Last week, Premier Doug Ford's Progressive Conservatives won a second majority government, taking 83 seats of a total 124 seats at Queen's Park, up 17% from last election in 2018.
(Source: CBC News)
But the bigger question is: what does this PC Election win mean for Ontario's post-secondary students?
First, let's look at what the PC's promised in their 2022 Ontario Budget, which doubled as their election platform.
**An important note is that post-secondary students are not prominently featured in the 2022 Ontario Budget.**
Click on the following key student issues to see highlights from the Ontario Budget:
Decrease post-secondary funding by $683 million
Extend tuition freeze for domestic student residents in Ontario
Expand three-year applied degree programs
Invest $114 million over 3 years in a Skilled Trades Strategy
Launch grant to enrol 2,500 students in priority programs, especially nursing
Invest $9 million over 3 years to Indigenous institutions
Create Intellectual Property Ontario with $58 million over 3 years
Increase PRESTO discount for students by 40%
Cut funding to Indigenous Affairs to $129 million
Invest $9 million over 3 years to support nine Indigenous institutes
Work with Indigenous program administrators to grow Community Housing System
It must be said that the Ontario Budget does not focus on post-secondary education, nor have a specific policy platform for post-secondary students.
The Budget does make mention of a focus on two topics:
Enhancing PSE and Training for Indigenous Leaders
Firstly, the budget focuses on the reputation of Ontario's PSE system, and emphasis on its innovation and businesses practices, calling for the creation of the Intellectual Property Ontario, supported by an investment of $58 million over three years.
More importantly, the budget calls for more flexible learning options, featuring three-year applied degree programs.
Additionally, the Budget allocates $9 million over three years to support the 9 Indigenous Institutes.
Extending the Tuition Freeze for Post-secondary students.
Secondly, the Budget continues the extension of a tuition freeze for resident domestic students in Ontario. This policy has been in place since 2019.
What is perhaps more important to note are the absences in the 2022 Ontario Budget, most notably any post-secondary mental health or student housing resources.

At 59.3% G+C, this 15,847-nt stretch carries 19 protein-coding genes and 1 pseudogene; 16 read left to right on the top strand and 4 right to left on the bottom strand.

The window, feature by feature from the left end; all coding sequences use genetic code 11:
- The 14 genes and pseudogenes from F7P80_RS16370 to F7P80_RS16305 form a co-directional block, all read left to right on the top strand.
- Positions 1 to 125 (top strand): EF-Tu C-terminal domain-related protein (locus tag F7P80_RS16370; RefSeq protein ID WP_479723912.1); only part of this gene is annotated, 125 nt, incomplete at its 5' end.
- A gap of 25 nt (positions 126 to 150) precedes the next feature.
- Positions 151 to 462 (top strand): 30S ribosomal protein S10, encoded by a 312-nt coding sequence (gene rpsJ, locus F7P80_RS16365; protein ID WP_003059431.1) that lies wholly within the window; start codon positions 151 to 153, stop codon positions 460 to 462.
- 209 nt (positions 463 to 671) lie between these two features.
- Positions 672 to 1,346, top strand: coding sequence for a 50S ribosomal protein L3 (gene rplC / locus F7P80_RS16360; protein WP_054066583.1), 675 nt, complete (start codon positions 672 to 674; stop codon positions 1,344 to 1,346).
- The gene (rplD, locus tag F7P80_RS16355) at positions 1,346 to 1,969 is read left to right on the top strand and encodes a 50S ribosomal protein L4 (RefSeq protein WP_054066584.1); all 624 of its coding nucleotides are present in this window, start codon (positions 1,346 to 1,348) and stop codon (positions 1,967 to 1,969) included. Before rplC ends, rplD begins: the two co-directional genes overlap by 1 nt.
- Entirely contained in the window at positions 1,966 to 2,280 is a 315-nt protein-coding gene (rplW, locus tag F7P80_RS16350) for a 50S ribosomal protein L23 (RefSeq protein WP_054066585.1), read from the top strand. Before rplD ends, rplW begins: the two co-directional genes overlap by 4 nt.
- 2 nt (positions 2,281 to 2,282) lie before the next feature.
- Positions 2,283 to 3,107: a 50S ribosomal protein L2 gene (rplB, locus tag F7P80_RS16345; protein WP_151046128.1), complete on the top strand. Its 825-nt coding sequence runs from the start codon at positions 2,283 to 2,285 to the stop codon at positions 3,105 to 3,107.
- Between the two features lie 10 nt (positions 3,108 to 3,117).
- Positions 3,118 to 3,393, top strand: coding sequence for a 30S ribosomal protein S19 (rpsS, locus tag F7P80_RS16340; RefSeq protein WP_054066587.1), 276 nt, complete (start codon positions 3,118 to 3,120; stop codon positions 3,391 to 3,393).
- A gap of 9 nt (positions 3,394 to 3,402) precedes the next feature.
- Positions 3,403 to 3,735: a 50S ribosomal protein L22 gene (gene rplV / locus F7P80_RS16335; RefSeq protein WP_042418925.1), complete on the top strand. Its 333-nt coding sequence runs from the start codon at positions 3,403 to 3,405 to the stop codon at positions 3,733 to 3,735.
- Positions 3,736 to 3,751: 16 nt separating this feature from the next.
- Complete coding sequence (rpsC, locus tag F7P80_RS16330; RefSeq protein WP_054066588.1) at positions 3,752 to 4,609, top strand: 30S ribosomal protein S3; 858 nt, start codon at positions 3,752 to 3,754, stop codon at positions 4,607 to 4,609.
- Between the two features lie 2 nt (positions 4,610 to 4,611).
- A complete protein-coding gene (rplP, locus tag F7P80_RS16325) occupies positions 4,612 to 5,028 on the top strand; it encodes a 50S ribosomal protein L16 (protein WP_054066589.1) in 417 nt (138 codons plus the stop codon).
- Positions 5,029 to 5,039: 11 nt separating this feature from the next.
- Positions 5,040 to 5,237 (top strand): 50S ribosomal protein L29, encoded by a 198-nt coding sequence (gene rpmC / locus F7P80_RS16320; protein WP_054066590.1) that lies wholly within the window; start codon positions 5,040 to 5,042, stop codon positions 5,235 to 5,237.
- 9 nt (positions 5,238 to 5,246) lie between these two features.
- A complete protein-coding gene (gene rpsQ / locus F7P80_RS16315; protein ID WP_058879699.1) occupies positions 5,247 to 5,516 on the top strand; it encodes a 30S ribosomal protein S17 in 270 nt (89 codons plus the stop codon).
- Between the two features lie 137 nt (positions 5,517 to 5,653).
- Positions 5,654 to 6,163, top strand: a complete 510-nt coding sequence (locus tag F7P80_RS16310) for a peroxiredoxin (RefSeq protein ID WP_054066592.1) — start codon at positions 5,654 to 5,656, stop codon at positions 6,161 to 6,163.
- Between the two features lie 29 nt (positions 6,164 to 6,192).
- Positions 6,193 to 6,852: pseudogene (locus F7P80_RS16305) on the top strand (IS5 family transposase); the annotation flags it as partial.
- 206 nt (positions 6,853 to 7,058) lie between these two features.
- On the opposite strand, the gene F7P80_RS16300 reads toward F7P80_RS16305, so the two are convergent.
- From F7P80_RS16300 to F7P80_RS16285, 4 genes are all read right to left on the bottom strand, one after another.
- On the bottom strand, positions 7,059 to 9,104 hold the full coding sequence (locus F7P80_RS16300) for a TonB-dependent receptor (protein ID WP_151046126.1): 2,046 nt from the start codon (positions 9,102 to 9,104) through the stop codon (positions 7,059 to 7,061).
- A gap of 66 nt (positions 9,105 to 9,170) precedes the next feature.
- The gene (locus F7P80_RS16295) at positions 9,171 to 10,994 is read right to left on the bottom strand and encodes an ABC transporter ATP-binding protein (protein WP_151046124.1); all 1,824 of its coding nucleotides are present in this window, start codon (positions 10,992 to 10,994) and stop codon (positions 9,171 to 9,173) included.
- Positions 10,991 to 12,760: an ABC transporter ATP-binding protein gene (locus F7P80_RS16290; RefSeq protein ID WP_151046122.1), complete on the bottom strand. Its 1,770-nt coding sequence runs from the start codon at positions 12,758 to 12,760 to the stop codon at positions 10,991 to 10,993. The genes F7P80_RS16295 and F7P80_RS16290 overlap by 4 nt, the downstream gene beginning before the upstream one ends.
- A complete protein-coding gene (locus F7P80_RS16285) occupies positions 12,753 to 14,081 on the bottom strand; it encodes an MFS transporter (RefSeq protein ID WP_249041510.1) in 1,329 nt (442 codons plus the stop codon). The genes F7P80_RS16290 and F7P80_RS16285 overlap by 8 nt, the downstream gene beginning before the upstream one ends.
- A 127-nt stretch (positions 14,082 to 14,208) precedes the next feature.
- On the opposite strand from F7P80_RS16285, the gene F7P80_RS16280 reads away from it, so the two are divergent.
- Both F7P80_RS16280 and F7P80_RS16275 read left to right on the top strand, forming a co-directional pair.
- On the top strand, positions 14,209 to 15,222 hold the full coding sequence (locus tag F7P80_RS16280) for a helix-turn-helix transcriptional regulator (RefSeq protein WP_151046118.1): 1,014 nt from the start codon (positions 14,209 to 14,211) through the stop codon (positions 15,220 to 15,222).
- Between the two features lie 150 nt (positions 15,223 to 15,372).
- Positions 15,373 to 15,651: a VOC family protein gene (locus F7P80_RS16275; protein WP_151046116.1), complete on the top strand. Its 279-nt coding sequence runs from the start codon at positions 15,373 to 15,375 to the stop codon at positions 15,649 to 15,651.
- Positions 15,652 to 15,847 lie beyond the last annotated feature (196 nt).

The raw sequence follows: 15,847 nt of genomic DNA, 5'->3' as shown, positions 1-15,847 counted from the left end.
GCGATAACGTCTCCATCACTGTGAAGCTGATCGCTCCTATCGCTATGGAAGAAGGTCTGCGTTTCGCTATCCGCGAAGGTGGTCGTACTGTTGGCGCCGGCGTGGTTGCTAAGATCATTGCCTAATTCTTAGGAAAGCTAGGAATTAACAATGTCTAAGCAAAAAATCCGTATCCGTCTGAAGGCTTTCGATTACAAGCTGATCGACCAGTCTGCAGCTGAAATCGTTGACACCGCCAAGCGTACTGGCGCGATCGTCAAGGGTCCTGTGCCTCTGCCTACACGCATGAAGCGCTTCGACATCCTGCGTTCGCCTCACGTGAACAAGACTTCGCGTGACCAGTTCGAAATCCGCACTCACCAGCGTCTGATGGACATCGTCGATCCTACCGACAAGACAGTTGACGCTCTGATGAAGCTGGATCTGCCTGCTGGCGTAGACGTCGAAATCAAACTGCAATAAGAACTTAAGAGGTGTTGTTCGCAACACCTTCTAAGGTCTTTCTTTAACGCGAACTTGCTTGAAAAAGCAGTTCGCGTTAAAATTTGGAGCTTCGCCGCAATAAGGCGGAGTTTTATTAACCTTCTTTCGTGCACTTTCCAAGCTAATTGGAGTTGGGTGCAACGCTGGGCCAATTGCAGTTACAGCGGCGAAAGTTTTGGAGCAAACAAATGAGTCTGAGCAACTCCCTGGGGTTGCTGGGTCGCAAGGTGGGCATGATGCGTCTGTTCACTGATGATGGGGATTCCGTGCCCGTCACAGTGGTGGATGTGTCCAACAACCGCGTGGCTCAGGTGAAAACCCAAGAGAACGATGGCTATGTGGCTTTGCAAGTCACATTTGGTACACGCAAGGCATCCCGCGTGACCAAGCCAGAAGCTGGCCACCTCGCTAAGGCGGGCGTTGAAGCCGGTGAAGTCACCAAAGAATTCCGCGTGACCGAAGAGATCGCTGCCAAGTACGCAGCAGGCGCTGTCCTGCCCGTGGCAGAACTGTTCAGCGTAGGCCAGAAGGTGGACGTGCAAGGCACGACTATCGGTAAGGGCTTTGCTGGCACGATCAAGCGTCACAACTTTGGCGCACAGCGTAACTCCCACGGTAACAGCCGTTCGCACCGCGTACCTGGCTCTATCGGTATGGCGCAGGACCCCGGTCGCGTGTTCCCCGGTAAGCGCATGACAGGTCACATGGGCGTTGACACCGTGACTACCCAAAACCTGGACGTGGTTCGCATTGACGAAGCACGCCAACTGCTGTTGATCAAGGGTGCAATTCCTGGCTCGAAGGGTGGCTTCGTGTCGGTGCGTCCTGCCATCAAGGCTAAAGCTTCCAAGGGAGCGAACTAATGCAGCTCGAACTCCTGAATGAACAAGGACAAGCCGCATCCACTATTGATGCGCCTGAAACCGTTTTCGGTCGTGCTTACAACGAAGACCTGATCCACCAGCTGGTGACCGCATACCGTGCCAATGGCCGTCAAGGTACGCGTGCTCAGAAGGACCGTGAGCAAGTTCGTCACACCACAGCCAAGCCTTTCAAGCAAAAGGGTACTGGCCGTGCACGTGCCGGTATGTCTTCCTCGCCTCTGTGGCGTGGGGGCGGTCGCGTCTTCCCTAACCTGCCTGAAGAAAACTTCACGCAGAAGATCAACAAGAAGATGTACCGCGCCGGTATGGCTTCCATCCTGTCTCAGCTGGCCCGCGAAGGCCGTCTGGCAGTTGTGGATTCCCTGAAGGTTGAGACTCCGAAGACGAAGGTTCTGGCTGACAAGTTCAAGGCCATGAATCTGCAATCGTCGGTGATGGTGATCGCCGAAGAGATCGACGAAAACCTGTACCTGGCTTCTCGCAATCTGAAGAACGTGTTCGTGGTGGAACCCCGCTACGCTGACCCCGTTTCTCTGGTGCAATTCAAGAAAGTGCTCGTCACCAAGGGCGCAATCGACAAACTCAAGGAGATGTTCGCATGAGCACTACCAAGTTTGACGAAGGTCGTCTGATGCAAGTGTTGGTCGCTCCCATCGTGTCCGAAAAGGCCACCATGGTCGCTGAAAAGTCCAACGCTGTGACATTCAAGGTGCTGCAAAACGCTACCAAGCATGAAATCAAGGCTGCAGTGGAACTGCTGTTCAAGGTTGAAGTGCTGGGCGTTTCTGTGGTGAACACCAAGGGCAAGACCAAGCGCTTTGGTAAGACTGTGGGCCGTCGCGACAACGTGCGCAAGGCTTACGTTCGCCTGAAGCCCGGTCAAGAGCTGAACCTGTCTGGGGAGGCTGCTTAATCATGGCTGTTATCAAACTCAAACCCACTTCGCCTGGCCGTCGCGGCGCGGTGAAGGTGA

Ultimately, the Provincial Budget highlights the key priorities the Progressive Conservatives will be focusing on for the coming years.
Keep in mind that this budget was only tabled, but not actually passed. Meaning that the PC government may not choose to move forward with certain items they "promised" in this campaign Budget.
Second, let's look at what the future projections look like for the Ontario budget. The Financial Accountability Office of Ontario (FAO) provides non-partisan analysis of provincial spending & revenue.
In their Economic & Budget Outlook recent publication, FAO projected that post-secondary education sector spending is projected to increase at a slower rate, averaging 2.5 percent annual increase, compared with the historical average of 3.3 per cent.
Lower enrolment growth and slower tuition revenue increases from international students are cited as the primary causes for the decline in investment.
Additionally, the FAO forecasts that student financial aid will be below historical rates, mirroring program changes announced in 2019.
In summary, the provincial government established for the next four years does not prioritize post-secondary education, particularly key issues such as student mental health or student housing crisis. Full-time equivalent expenditures and student financial aid remain the lowest in the country, and investment in post-secondary education is projected to show less growth than historical rates.
It will be essential for CSA and other provincial advocacy organizations to concentrate our efforts on advocating for these crucial post-secondary education issues, and ensuring the Province once again prioritizes the future of Ontario: its post-secondary students.